Three weeks ago, I saw Al Gore keynote at Salesforce.com’s enormous Dreamforce conference in San Francisco. He’s still beating his drum about saving the environment, just as he did in his movie, An Inconvenient Truth. Only now, his evidence is stronger, his visuals are more powerful, and he’s delivering better than ever. If you want some of his presentation secrets, keep reading.
The whole talk can be seen here.
His 45-minute keynote in a nutshell? The world is in bad shape, but there’s hope.
Now that that is out of the way, what I really want to share with you is how he made this talk so moving, engaging and memorable. It was the best speech I have witnessed in a long time, and there are tools that all of us can use for our own talks.
Here are Al Gore’s Tools of Engagement:
1. Take us on a journey
The former VP had a very specific and simple formula to his talk:
– Empower us: “We are changing the way we live, and we will fix this problem!” (I’m not sure he actually believes that we’ll fix it, but it makes for a better speech).
– Make us sick: Most of the talk focused on the incontrovertible evidence of how we are destroying the ozone layer and our planet. The facts, images and videos are overwhelming, undeniable and scary as hell.
– Make us well: He closed by saying that we are going to win this fight if we all join in.
2. Frame the talk
Gore did something many great speakers do: he framed his talk. He told us right up front that he was not there to merely talk to us. He was there to enlist us.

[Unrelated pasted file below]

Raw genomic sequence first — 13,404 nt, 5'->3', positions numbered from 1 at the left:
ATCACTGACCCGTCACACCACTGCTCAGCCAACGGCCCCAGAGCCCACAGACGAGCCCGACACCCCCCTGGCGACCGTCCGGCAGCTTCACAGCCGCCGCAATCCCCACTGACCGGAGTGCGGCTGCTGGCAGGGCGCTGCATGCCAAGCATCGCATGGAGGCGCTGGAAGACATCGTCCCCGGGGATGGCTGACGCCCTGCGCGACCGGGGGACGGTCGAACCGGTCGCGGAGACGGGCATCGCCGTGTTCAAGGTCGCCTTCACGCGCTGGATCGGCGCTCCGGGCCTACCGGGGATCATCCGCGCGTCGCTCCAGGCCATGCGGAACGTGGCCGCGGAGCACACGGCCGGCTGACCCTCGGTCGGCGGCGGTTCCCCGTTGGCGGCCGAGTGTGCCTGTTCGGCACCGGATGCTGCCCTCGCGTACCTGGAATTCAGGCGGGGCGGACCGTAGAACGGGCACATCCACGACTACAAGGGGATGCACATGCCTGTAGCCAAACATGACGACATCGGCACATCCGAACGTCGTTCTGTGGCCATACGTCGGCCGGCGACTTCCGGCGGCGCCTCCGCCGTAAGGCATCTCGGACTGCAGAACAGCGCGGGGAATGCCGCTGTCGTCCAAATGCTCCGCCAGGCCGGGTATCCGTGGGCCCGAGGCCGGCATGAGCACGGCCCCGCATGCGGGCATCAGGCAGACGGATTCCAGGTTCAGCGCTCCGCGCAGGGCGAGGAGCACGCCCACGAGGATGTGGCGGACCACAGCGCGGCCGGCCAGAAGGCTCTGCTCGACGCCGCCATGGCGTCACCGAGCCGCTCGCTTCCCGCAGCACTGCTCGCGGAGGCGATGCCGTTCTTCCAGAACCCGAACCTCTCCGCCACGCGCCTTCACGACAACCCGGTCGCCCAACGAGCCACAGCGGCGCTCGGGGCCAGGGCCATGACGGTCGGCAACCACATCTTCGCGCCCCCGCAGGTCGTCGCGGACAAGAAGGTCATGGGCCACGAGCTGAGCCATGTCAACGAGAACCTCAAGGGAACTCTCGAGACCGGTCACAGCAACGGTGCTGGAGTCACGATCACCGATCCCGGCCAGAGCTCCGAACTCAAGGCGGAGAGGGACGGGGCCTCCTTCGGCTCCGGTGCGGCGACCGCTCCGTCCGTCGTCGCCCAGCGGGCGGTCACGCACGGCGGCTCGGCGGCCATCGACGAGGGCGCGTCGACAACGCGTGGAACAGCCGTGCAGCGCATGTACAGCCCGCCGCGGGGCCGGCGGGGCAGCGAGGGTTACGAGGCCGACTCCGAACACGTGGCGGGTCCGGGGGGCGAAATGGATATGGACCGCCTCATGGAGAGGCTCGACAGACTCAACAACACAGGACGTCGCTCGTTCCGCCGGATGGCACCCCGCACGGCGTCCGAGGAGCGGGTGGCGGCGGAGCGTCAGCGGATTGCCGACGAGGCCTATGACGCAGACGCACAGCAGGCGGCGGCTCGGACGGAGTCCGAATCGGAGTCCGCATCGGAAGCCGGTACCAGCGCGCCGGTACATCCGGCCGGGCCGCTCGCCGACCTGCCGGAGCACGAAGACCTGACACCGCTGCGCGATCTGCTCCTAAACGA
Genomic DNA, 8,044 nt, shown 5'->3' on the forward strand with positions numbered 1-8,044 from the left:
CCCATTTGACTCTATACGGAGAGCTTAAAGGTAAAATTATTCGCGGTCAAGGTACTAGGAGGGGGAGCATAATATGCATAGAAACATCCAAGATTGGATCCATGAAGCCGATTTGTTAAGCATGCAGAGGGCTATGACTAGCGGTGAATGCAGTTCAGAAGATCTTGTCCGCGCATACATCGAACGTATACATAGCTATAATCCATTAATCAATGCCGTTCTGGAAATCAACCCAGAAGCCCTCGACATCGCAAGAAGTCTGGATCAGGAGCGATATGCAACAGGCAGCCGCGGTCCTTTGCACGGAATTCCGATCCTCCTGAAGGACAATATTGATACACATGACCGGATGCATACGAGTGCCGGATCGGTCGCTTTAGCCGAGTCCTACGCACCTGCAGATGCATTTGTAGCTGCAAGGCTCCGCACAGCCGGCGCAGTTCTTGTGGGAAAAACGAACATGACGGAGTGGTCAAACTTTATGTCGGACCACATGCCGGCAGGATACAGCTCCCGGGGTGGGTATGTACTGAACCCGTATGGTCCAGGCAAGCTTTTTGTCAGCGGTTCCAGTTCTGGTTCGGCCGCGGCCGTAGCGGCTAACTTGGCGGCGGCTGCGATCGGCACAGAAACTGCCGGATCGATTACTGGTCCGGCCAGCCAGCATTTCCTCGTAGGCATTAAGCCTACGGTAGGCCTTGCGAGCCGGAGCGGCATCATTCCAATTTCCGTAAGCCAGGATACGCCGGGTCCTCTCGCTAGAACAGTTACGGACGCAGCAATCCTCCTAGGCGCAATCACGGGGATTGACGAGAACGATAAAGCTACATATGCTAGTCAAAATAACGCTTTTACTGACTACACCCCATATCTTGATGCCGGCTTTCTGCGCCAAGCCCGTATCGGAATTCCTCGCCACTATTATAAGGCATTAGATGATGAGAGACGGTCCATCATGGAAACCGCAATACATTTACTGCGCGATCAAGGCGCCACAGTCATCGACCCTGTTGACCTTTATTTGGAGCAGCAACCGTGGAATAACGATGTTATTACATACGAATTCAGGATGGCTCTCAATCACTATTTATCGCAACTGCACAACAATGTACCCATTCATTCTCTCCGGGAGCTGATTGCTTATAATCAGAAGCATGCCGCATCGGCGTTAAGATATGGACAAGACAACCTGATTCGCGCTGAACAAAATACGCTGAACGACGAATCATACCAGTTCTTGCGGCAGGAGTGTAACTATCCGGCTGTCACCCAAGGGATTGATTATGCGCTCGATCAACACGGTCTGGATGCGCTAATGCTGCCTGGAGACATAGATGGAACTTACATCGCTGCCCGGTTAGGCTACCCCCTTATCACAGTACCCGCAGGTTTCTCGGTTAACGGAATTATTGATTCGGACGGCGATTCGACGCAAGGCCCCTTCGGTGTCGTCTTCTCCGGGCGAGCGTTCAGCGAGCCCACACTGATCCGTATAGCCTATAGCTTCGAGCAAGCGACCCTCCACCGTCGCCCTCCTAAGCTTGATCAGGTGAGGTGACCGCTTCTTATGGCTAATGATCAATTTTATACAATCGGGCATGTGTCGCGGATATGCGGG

3. Repeat a refrain
He repeated a message throughout the talk: “We can do this!” Repetition can be a powerful speaking device.
4. Use logic and emotion
It’s long been said that we act on emotion and justify with reason. The images, videos and stories Gore used targeted our emotions. The numbers targeted the logic centers in our brains.
5. Leverage shocking visuals and videos
It was impossible not to pay attention. Floods in Italy carrying cars full of screaming people down river-streets, calving glaciers “the size of apartment buildings” in Greenland, polar vortices in the Midwest. At one point, as if to blast us out of our complacency, he played the video and theater-rattling sound of a nuclear explosion. Pattern Disruptions like these should be used early and often.
6. Use sign-posts
Gore made statements like “Now, this is a powerful image,” or “Look at this hockey stick graph,” or “This is the only complicated slide I am going to show.” Bill Clinton uses sign-posts as well. They’re a great way to grab people’s attention and make them listen to what’s next.
7. Close on a positive
Once he had our attention and had us convinced that the situation is dire, he closed on a positive call to action. “We have to make a decision. We have only one home, and we have the wind at our backs. Years from now, our children will ask one of two questions. Either, ‘What were you thinking?’ or, “How did you find the moral courage to do this?”
Use Al Gore’s speaking tools, and you’ll be on your way to delivering powerful, engaging, memorable presentations.
Also, keep your eyes out for our brand new website, which should be launched later this month.
Thanks for reading, and good speaking.